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Late last year, American Express launched Bluebird, a new checking/debit card product marketed via Wal-Mart stores nationwide. The card has garnered quite a lot of positive attention in the months since then for its convenience, flexibility, low cost and generous point-earning potential per-dollar-spent.
Having Bluebird in your wallet does not affect your credit. The card is for anyone seeking to minimize account-related expenses with, and membership in, a regular bank. Bluebird’s main demographic is the “underbanked.” That is, clients who do not have standard access to mainstream financial institutions, and who must rely instead on check-cashing facilities and non-traditional providers. The Federal Deposit Insurance Corporation (FDIC) estimates the underbanked at 20.1% of the population, or about 24 million adults. This is a huge, largely untapped client source that American Express and Wal-Mart are now reaching out to.
Regulatory agencies have long urged traditional banks to welcome this market, but with mixed success. The FDIC recently found significant problems still exist. Only 37% of banks across the country actively market the unbanked. A long list of prepaid debit cards – often heavy on fees and short on perks – have emerged to fill the gap. Bluebird could be an exception.
Wal-Mart says the card was developed for millions of customers who are looking for advanced capabilities such as deposits by smartphone, mobile bill pay, no minimum balance, or any account maintenance fees whatsoever. Bluebird growing pains mostly center on complaints about slow service center response, and inadequately trained service staff who have difficulty answering questions. Hiccups that are likely to go away as Bluebird gains acceptance.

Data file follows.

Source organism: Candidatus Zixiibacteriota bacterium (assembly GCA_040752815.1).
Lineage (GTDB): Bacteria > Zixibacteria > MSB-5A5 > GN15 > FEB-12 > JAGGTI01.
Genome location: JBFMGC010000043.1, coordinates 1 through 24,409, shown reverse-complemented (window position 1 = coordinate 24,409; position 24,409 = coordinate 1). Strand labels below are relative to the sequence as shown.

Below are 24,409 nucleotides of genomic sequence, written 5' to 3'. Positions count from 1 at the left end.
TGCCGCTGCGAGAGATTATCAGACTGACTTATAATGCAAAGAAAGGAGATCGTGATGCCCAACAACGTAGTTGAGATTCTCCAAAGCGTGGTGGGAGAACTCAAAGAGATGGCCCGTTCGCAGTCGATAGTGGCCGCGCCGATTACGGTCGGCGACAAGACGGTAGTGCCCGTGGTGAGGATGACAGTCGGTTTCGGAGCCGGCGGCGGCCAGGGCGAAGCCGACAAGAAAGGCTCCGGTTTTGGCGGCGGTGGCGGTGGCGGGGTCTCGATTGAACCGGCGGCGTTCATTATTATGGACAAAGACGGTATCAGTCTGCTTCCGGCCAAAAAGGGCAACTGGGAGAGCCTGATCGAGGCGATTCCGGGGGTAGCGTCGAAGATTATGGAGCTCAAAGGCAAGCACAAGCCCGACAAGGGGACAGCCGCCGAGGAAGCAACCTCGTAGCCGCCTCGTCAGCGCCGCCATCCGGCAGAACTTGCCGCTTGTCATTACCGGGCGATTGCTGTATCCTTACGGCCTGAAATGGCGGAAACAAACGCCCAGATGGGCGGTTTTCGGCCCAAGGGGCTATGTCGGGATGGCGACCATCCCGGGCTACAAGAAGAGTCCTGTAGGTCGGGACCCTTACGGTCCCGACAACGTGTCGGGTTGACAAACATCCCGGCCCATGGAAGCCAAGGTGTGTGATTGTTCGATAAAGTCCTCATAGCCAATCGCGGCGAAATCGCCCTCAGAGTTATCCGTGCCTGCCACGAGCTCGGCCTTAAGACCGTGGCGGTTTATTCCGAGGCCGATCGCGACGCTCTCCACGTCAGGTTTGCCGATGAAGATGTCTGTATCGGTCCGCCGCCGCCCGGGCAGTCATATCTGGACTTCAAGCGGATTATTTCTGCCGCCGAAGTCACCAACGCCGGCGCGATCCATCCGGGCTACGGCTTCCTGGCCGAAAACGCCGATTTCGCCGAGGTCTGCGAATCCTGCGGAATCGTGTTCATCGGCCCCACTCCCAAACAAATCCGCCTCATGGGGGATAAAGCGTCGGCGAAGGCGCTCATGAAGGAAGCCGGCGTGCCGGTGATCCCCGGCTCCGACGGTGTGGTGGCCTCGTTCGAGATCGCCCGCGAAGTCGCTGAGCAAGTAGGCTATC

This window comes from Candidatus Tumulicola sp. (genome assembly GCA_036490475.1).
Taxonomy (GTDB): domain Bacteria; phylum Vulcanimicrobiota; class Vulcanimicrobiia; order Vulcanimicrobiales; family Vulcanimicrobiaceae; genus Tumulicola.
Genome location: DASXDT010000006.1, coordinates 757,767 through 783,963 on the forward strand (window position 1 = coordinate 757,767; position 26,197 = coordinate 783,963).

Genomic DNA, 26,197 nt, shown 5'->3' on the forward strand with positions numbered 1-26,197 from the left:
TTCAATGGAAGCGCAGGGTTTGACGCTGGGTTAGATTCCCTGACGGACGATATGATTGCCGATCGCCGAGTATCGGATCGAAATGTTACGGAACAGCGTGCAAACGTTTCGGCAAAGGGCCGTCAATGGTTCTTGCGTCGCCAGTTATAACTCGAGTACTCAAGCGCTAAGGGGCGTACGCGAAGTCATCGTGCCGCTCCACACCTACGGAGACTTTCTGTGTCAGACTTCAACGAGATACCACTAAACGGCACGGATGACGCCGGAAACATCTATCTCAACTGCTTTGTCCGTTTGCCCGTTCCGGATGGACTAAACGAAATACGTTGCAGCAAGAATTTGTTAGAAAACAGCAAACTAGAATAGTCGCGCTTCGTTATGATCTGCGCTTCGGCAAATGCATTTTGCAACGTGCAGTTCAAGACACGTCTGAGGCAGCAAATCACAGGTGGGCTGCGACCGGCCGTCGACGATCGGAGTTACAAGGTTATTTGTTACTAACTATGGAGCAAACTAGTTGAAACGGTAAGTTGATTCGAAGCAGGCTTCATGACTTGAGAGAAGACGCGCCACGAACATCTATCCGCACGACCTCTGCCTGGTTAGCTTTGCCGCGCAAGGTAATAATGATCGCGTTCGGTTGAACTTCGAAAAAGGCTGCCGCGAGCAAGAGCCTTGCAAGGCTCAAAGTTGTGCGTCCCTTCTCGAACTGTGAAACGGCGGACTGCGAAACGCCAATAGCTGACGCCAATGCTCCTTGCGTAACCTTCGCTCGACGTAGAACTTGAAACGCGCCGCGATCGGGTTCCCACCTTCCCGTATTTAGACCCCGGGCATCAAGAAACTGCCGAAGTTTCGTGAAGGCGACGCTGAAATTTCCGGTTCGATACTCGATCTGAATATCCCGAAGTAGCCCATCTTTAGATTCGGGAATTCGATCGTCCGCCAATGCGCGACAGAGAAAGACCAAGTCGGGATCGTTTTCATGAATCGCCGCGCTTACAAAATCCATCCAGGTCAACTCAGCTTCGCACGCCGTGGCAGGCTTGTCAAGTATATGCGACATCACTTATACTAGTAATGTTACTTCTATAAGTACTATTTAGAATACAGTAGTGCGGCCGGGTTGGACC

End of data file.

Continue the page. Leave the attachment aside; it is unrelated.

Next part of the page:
Administered by American Express, Wal-Mart sells the cards and offers customers thousands of locations to make deposits and withdrawals. Bluebird holders who open a direct deposit account do not pay fees at MoneyPass ATMs, including Money Center Express machines at Walmart. Thousands of locations can be quickly found on the web. A $2 network fee applies to card holders who do not a have Direct Deposit account.
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Public reception has been upbeat. Many points-earning cards do not allow mortgage, car or utilities payments, unless a user fee is tacked on. Bluebird has a bill paying option, either through a pre-established list of payees, or by check from your account to any payee you want. And the process is do-able from a mobile app.
Central to Bluebird’s usefulness is the prepaid money-infusion method, Vanilla Reloads. Prepaid reload cards are purchased in varying values for $3.95, plus their face value. You can buy these reloads at CVS and other convenience stores in $500 increments.